70% failure in WASCE: We are not preparing a future

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This week, the results of the WASCE May/June 2014 Examinations were released. And has become the norm in recent years our students massively failed the examinations!

A total of 1, 692, 435 students sat the examinations nationwide; and of these, there were 929, 075 male and 763, 360 female students. Addressing the media, the Head of the National Office of WAEC, Mr. Charles Eguridu, explained that a total of 529, 425 candidates, representing 31. 28% obtained credits in five subjects and above including English Language and Mathematics; this indicated that 70% of the candidates failed.

Furthermore, 145, 795 results, representing 8. 61% of the total were withheld in connection with various types of examination malpractices.

The trend of failures in these examinations has continued to haunt us with their consistency. LEADERSHIP newspaper of Tuesday, August 12, 2014, showed that in 2010, we had 75. 06% failure; 44.66% in 2011; 61. 19% in 2012 and 2013 recorded a failure rate of 35. 74%.

Mr. Egeridu attributed the decline in the performance of the students to the parents who he said do not monitor their wards, leaving everything to teachers: “The parents put blames on teachers and government alone while they as parents fail in their own responsibility but rather work from morning till night. Also, the students don’t read anymore; rather they play with their phones”.

These points that he raised are very true. But it is equally true, that the nation’s ruling elite have not woken up to the danger that this trend of failures poses for the future of Nigeria. In many other countries around the world, the day these results are released is a very important day on the national calendar.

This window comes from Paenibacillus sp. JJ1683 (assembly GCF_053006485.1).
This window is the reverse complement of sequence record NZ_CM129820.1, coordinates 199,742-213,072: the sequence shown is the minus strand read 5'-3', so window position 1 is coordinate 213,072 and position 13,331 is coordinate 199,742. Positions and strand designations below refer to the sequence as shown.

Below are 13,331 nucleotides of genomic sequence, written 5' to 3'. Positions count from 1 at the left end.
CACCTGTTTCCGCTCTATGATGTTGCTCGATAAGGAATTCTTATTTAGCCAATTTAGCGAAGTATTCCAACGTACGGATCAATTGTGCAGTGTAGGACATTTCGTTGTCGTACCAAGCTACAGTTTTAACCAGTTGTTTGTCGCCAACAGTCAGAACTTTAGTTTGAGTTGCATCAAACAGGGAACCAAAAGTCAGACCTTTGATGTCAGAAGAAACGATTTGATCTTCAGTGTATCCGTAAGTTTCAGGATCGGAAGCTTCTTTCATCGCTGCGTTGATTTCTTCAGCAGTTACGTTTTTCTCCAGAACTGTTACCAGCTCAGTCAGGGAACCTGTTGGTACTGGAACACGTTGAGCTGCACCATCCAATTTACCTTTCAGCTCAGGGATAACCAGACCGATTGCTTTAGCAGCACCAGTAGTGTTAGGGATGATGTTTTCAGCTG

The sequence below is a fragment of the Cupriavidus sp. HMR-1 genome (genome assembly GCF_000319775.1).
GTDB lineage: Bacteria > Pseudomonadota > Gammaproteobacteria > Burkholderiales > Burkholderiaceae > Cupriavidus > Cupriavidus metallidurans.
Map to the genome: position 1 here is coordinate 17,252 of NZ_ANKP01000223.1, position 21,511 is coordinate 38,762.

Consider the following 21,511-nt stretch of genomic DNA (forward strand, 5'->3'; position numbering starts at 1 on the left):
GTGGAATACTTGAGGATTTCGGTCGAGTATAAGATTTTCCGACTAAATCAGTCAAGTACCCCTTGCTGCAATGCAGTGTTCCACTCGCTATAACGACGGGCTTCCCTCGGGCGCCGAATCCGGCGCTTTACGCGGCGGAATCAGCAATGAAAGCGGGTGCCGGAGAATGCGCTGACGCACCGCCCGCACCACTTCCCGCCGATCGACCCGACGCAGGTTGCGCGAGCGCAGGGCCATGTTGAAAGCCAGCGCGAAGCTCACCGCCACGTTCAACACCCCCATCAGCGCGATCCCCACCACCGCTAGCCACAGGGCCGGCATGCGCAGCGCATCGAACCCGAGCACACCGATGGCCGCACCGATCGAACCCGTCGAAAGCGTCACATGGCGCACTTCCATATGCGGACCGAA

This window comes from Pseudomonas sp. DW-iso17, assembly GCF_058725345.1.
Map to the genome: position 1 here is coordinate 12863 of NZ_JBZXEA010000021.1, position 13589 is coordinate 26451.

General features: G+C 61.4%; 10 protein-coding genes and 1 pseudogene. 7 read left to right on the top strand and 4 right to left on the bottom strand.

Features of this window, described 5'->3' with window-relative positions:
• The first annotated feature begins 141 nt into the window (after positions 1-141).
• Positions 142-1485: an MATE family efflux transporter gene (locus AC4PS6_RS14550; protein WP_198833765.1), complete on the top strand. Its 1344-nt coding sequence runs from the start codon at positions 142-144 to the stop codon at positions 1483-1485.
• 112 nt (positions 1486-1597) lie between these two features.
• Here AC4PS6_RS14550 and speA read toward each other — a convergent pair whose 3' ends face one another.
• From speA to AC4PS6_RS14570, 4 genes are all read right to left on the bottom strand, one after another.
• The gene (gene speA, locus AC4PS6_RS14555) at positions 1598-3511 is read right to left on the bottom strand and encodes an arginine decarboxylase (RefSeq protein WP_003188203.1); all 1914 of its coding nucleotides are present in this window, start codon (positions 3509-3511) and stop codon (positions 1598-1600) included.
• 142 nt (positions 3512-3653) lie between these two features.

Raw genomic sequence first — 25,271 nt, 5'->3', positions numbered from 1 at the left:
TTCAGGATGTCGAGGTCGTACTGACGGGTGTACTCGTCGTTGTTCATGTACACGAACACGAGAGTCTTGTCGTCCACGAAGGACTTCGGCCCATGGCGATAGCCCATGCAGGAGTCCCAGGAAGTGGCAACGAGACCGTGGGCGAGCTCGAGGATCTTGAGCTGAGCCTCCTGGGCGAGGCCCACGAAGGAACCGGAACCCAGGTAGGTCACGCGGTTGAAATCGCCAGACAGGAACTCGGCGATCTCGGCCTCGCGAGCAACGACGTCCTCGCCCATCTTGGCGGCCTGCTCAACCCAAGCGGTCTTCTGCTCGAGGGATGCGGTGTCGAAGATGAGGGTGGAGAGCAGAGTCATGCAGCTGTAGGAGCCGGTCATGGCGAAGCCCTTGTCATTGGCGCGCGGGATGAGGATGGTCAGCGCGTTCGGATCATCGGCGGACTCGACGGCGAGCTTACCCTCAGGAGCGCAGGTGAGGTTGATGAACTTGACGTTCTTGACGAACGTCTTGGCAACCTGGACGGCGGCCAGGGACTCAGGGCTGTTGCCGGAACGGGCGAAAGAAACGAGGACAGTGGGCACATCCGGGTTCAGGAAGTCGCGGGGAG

Segments of leadership

All the segments of leadership are on the lookout for the trends to see how those who will inherit the future of the country are faring in the examinations that will prepare them for tertiary levels of education and they then project for the future in the realm of work and national development.

There is a realization that mass failure reflects a serious national crisis, related to the quality of education; the training of the teachers and quality of instruction; the nature of the curriculum and the preparedness of the student population. These are also related to the overall patterns of national development and the priorities given to education to unlock the potentials of the children for the possibilities of national development.

Our leaders are too busy fighting over the sharing of the national cake; they have perfected plans to ensure that their own children get the best education in the most exclusive educational institutions, often run by foreigners, or are enrolled in such schools outside of the shores of our country.

So the mass failure which reflects the deterioration of the public school system, does not touch the consciousness of the leaders of the country. But let us make it very clear; no country can build its future on the basis of the excellent prospects available in exclusive and expensive private schools.

The future of the country is directly related to revolutionary improvements in the public schools system, where the entire country becomes the constituency to bring into a national loop the best that can be harvested amongst children from the remotest parts of the country.

We must arrest this rot that facilitates the mass failures in the nation’s school system. That is the only way to have a future as a country!.

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